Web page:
In early December we made a second strategy for trading VXX and XIV available to our subscribers: the Volatility Risk Premium (NYSEARCA:VRP) strategy. You may remember me outlining the excellent performance of this strategy in my previous blog post, Volatility Strategies - Separating Fact From Fiction. I liked the strategy so much I decided to make a few adjustments and launch our own version of VRP to use along with our VXX Bias on our Daily Forecast page.

    Why use two strategies for trading volatility ETPs? Because no single strategy is perfect and the market is inherently unpredictable. Using two complementary strategies simultaneously compensates for inherent weaknesses within each of the strategies, reduces drawdowns, and smooths out returns over months and years.

    The VXX Bias and VRP strategies each take a very different approach for maximizing gains. The VXX Bias strategy is based on the term structure and momentum of VIX futures, while VRP is based on the price of VIX and historical volatility measurements. However, each of these strategies thrive and struggle depending on the specific market conditions. For example, the VXX Bias strategy has an advantage in handling periods of moderate drawdowns and sustained periods of backwardation. Meanwhile, the VRP strategy tends to be better with choppy markets and periods of gradually increasing volatility when VIX futures are in contango.

    You can see in the backtest results below that neither strategy consistently outperforms the other over a given year, although both VXX Bias and VRP are vastly superior to a buy-and-hold approach with XIV.

    As you can see in the chart above, using the VRP and VXX Bias strategies together (the green columns) provide more consistent returns than using just one strategy alone. In most years the "VRP + VXX Bias" strategy return falls roughly halfway between the VXX Bias and VRP strategies used on their own. (Note: There are a couple ways to incorporate two strategies, but the easiest way is to trade in VXX or XIV only when they agree on the trade direction, which is how the above results are generated.)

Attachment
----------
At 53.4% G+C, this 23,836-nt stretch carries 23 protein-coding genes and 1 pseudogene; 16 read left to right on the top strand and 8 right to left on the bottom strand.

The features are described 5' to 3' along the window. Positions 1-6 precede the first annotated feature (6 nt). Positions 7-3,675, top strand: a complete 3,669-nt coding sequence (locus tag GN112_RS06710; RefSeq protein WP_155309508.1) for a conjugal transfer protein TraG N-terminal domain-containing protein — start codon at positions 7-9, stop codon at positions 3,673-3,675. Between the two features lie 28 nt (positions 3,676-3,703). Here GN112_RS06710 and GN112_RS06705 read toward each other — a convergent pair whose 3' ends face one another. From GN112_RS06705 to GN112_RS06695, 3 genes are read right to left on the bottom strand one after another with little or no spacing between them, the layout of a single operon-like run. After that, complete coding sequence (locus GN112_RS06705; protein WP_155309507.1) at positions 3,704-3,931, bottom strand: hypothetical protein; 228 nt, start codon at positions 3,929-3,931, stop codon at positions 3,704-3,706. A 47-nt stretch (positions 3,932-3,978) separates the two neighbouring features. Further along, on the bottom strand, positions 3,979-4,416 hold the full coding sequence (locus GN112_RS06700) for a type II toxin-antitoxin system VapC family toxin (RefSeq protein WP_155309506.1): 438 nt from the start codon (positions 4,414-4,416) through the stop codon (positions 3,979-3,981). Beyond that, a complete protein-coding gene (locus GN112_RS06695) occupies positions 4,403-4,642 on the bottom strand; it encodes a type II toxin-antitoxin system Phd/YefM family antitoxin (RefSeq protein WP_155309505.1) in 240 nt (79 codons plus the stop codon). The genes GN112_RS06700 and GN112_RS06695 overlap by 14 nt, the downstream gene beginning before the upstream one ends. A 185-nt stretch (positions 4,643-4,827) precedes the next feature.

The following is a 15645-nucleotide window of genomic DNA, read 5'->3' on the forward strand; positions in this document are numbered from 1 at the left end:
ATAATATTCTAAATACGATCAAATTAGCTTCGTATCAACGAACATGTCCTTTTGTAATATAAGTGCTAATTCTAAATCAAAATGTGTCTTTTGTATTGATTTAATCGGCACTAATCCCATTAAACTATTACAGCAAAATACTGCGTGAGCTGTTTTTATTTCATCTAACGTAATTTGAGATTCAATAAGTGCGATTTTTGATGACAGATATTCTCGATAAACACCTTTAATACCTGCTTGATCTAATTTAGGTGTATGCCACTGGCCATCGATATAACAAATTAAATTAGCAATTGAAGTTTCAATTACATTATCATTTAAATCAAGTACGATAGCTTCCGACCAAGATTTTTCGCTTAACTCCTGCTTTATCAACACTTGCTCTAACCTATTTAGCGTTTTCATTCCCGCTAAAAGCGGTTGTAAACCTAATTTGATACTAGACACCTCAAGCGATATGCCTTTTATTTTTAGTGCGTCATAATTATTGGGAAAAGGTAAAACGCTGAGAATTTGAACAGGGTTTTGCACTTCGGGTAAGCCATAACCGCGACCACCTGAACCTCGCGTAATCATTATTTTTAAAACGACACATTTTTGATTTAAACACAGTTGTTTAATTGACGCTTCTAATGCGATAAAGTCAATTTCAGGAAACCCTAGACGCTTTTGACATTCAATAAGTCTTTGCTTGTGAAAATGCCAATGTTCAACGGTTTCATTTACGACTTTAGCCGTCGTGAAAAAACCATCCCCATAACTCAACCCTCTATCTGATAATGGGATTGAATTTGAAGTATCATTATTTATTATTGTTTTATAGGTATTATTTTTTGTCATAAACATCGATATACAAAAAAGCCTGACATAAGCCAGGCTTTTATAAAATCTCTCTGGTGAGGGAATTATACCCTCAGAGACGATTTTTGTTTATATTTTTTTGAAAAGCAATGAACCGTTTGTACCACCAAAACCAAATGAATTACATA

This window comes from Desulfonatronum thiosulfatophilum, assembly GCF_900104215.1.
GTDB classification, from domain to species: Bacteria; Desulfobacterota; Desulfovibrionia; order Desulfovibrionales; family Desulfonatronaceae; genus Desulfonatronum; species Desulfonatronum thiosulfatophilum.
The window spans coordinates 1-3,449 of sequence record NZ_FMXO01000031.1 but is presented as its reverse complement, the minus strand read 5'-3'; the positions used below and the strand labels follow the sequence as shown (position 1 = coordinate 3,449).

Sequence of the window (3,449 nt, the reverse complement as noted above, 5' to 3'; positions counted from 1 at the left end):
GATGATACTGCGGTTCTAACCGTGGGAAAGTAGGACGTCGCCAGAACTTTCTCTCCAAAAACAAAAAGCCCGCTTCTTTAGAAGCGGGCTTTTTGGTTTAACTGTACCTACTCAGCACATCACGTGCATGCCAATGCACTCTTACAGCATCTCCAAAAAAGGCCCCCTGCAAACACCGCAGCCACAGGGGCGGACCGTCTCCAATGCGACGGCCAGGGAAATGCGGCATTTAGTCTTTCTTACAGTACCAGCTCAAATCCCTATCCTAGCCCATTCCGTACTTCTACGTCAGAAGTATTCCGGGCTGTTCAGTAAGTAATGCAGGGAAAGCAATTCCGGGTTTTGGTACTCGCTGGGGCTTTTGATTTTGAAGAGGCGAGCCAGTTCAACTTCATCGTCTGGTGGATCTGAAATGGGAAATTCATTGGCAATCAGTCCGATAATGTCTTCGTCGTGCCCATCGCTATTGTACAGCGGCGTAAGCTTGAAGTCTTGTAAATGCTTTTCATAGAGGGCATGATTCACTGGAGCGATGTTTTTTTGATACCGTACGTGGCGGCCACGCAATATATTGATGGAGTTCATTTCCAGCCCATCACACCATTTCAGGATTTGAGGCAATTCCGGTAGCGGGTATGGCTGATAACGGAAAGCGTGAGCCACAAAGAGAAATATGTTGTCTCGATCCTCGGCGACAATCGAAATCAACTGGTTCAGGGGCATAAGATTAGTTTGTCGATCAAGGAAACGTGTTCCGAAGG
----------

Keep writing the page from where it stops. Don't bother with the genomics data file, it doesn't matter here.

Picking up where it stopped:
Looking at the strategy statistics below, we see that the VRP + VXX Bias strategy benefits from a reduced maximum drawdown and a 1.14 Sharpe Ratio.

    Some other relevant stats for trading only when VRP and VXX Bias agree on direction (years 2004-2014):

    - # of trades: 128

    - Avg hold time: 10.76 days

    - # of days out of market in cash: 678 (out of 2711) --> 25%

    - Avg gain: 5.69%

    - Max gain: 216.2%

    - Max loss: -20.6%

    The equity curve for each of the strategies (below) illustrates the smaller drawdowns and improved performance of using VRP and VXX Bias together:

    Table of annual returns for the above data:

    Full test data for both the VRP and VXX Bias strategies can be found in the spreadsheets at the bottom of the Subscribe page. You can also read more about our trading strategy on our Strategy page.

    Access to our daily indicators and automated alerts for both the VRP and VXX Bias strategies is available via subscription to Trading Volatility+.

    Hypothetical and Simulated Performance Disclaimer

    The results are based on simulated or hypothetical performance results that have certain inherent limitations. Unlike the results shown in an actual performance record, these results do not represent actual trading. Also, because these trades have not actually been executed, these results may have under- or over-compensated for the impact, if any, of certain market factors, such as lack of liquidity. Simulated or hypothetical trading programs in general are also subject to the fact that they are designed with the benefit of hindsight. No representation is being made that any account will or is likely to achieve profits or losses similar to these being shown.

    Tags: XIV, VXX, uvxy, SVXY
    Jan 22 5:42 PM | Link | 5 Comments